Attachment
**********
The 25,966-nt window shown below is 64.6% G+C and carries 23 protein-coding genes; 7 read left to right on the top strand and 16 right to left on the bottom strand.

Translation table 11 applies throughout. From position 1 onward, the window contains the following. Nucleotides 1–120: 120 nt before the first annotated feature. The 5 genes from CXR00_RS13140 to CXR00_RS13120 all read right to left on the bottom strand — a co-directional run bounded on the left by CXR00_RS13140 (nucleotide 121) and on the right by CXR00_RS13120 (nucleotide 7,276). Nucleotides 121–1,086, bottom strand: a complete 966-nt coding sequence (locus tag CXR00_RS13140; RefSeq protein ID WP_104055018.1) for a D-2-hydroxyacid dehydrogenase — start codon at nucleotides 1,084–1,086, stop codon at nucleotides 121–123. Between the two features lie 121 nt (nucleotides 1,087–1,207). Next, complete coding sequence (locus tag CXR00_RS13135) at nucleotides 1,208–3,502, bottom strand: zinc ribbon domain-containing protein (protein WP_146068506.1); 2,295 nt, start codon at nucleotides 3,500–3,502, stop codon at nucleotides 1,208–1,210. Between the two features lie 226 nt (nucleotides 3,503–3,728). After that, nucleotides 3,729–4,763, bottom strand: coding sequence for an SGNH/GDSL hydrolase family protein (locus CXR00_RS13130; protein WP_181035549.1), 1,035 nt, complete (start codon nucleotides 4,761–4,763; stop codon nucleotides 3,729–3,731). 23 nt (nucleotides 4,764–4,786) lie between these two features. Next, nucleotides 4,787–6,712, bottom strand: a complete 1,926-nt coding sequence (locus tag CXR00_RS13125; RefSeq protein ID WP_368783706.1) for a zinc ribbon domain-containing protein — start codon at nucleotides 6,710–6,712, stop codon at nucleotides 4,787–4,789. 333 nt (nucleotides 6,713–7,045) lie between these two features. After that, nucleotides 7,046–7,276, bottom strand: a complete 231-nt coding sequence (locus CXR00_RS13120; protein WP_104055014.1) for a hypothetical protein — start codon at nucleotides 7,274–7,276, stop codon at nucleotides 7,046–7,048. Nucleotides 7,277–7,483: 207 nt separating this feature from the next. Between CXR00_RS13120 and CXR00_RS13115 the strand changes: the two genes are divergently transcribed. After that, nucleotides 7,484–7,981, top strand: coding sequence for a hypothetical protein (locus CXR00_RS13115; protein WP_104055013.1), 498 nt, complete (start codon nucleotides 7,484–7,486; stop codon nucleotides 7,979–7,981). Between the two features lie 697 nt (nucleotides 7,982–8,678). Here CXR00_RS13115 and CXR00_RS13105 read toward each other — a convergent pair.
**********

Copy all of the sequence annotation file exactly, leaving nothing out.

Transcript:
The 25,966-nt window shown below is 64.6% G+C and carries 23 protein-coding genes; 7 read left to right on the top strand and 16 right to left on the bottom strand.

Translation table 11 applies throughout. From position 1 onward, the window contains the following. Nucleotides 1–120: 120 nt before the first annotated feature. The 5 genes from CXR00_RS13140 to CXR00_RS13120 all read right to left on the bottom strand — a co-directional run bounded on the left by CXR00_RS13140 (nucleotide 121) and on the right by CXR00_RS13120 (nucleotide 7,276). Nucleotides 121–1,086, bottom strand: a complete 966-nt coding sequence (locus tag CXR00_RS13140; RefSeq protein ID WP_104055018.1) for a D-2-hydroxyacid dehydrogenase — start codon at nucleotides 1,084–1,086, stop codon at nucleotides 121–123. Between the two features lie 121 nt (nucleotides 1,087–1,207). Next, complete coding sequence (locus tag CXR00_RS13135) at nucleotides 1,208–3,502, bottom strand: zinc ribbon domain-containing protein (protein WP_146068506.1); 2,295 nt, start codon at nucleotides 3,500–3,502, stop codon at nucleotides 1,208–1,210. Between the two features lie 226 nt (nucleotides 3,503–3,728). After that, nucleotides 3,729–4,763, bottom strand: coding sequence for an SGNH/GDSL hydrolase family protein (locus CXR00_RS13130; protein WP_181035549.1), 1,035 nt, complete (start codon nucleotides 4,761–4,763; stop codon nucleotides 3,729–3,731). 23 nt (nucleotides 4,764–4,786) lie between these two features. Next, nucleotides 4,787–6,712, bottom strand: a complete 1,926-nt coding sequence (locus tag CXR00_RS13125; RefSeq protein ID WP_368783706.1) for a zinc ribbon domain-containing protein — start codon at nucleotides 6,710–6,712, stop codon at nucleotides 4,787–4,789. 333 nt (nucleotides 6,713–7,045) lie between these two features. After that, nucleotides 7,046–7,276, bottom strand: a complete 231-nt coding sequence (locus CXR00_RS13120; protein WP_104055014.1) for a hypothetical protein — start codon at nucleotides 7,274–7,276, stop codon at nucleotides 7,046–7,048. Nucleotides 7,277–7,483: 207 nt separating this feature from the next. Between CXR00_RS13120 and CXR00_RS13115 the strand changes: the two genes are divergently transcribed. After that, nucleotides 7,484–7,981, top strand: coding sequence for a hypothetical protein (locus CXR00_RS13115; protein WP_104055013.1), 498 nt, complete (start codon nucleotides 7,484–7,486; stop codon nucleotides 7,979–7,981). Between the two features lie 697 nt (nucleotides 7,982–8,678). Here CXR00_RS13115 and CXR00_RS13105 read toward each other — a convergent pair.